I have returned home from a week in the Bundaberg Region on the central coast of Queensland. I am happy to be back blogging on my laptop instead of my iPad. Now I can make the photos tell the story.
After an early morning walk along Woodgate Beach on the path under the graceful Sheoak Trees, it was time to pack the car and head for Childers, Bundaberg and Bargara.
|The access road off the main street in Childers|
Our travel companion and tour guide, Ann, comes from this area. She took us to a The Old Pharmacy Museum next to the Dentist - decayslayer.
A passionate local historian gave us a talk about all the exhibits. It was the original pharmacy from 1894. It was a fascinating place with old remedies, jars, medicines and prescription books.
Then it was time to reboot TOH with a coffee at the old Post Office, which is still in use today but it has a gift shop and coffee shop operating there too. This is also where Ann used to work in her youth as a telephonist.
The little town is full of these quaint old buildings still in use today.
I like this old Federal Hotel because it doesn't have any gaudy advertising on it like in some towns.
We walked up the main street to The Palace, which used to be a hotel and then a Backpackers Hostel but today it is an Information Centre, Art Space and most importantly a Memorial to 15 young backpackers who died when the hostel was deliberately burnt down by a disgruntled man, who is now in gaol. We were asked not to take photos in respect for the families. The young people were from all over the world working here on the tomato and zucchini farms.
While there we booked accommodation in Bargara and a turtle tour at Mon Repos Beach. After stopping for lunch in Bundaberg we soon arrived in Bargara on the coast. Our other friends. Helen and Paul met us there. They couldn't join us earlier due to Paul's cancer treatment.
We just had time for a quick sandwich before we needed to be at Mon Repos Beach to hopefully see the turtles.
|Watching videos about turtles|
We had to be there by 6:45 and there were about 200 people and we put into groups.We had to wait until the rangers had found turtles on the beach before we were taken there. We watched videos about turtles and visited the Information centre and ate ice creams while waiting anxiously for the ranger to call our group. We waited until ten o'clock. The turtles were late this night. Mon Repos is a conservation area and the beach is closed at night during the nesting and hatching season except when accompanied by a ranger.
In the information centre we learnt that Mon Repos is the biggest turtle rookery on the east coast mainland. There are different turtles, Loggerhead, Flat back, Leather back and Green Turtles. The turtles drag themselves up the beach to above the high tide line, dig a hole and lay around a hundred eggs, cover them with sand and then return to the sea. Six to eight weeks later the little hatchlings dig their way to the surface and flop to the sea. This all happens between November and March.
This is what we were hoping to see the hatchlings. These photos are from the web.
Finally after hours of waiting we were called to assemble on the beach with the ranger who told us we would be seeing a nesting not hatchlings but that was okay. For a while we thought we might not see anything this night. We were given rules about when we could or couldn't take photos. Turtles use light to help guide them to the water. We had to wait until the turtle had lumbered up the beach and dug her half a metre hole and started to lay eggs before we were allowed to get close. It was hard to take decent photos.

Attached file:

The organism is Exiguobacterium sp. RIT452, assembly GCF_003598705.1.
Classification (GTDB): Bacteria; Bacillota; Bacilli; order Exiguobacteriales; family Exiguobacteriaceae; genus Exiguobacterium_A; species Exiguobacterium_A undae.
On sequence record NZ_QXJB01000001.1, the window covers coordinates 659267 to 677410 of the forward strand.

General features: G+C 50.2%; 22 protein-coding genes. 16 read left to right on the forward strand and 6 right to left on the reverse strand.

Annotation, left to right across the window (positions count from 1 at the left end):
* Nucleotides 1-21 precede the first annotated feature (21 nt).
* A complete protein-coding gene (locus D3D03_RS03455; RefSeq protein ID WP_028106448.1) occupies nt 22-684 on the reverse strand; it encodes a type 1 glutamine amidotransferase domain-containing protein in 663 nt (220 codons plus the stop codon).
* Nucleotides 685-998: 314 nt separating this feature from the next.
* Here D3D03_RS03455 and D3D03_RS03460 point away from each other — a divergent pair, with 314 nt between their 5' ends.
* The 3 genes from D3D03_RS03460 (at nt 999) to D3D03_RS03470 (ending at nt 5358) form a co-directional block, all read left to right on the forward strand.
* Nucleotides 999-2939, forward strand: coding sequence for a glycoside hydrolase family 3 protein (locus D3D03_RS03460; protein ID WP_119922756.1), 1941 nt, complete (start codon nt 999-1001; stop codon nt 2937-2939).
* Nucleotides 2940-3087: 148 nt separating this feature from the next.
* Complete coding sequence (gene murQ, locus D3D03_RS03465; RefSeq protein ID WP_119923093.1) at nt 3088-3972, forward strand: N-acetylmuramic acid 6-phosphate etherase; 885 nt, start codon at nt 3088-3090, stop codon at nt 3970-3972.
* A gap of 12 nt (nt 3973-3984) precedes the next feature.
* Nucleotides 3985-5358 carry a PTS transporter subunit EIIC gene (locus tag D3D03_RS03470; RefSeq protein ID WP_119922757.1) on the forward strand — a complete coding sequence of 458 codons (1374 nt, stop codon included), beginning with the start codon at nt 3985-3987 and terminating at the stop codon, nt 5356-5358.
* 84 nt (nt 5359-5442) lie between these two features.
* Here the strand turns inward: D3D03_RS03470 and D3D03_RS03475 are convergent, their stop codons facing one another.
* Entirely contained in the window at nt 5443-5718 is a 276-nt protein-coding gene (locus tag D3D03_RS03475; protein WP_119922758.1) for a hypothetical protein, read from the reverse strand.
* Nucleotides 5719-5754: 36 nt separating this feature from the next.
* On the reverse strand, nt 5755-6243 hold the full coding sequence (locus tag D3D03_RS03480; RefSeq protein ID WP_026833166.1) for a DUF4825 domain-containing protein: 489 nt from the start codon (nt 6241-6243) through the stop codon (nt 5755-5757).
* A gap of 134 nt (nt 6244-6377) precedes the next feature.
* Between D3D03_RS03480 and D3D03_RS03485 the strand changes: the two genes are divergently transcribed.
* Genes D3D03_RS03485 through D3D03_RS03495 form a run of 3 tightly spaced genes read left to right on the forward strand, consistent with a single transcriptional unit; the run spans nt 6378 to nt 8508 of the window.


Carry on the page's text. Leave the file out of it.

The ranger crept up to the hole at the back of the turtle and slid a torch onto the edge so we could see the eggs coming out and dropping into the hole. It is hard to make out but an egg is about to drop out.
The ranger picked some eggs out to show us. We could touch them, they are soft and leathery.Scientists have done lots of research and know what can and can't be done to the eggs and the turtles.
There was a research team there doing lots of measuring while the turtle is totally absorbed with her job of laying eggs. You can see that I had a front row view, Bill took the photos.
The scientist is showing some new volunteers how to tag the turtle.
She has finished laying eggs and is busily flicking piles of sand over the eggs and herself and everyone close to her. The scientist checks the tag is good. This guy has been responsible for the protection of these Loggerhead turtles and the steady increase in population but they are still on the endangered list.
She is done and now we must move away and stop all photography and lights as she turns around and lumbers back to the sea. Last year a turtle was found by a farmer in his fields close to death because she had gone inland attracted by the lights. She was rescued and rehabilitated and returned to the sea. She has returned this year to lay more eggs. Residents and councils now have a policy of keeping lights dim during nesting and hatching season. Only one in a thousand hatchlings survive for 35 years, which is when they will return to this same beach to lay their eggs after travelling thousands of miles around the oceans.
She finally disappeared under the sea and swam away after a mammoth effort. After all this effort her eggs would not survive because she did not go far enough up the beach to save her eggs from being washed away by high tides. However, the research team went back to the site and dug up all the eggs very carefully and then dug another nest in a safe place and put the eggs in it.
By then it was nearly midnight, we were tired but uplifted. It was an amazing experience.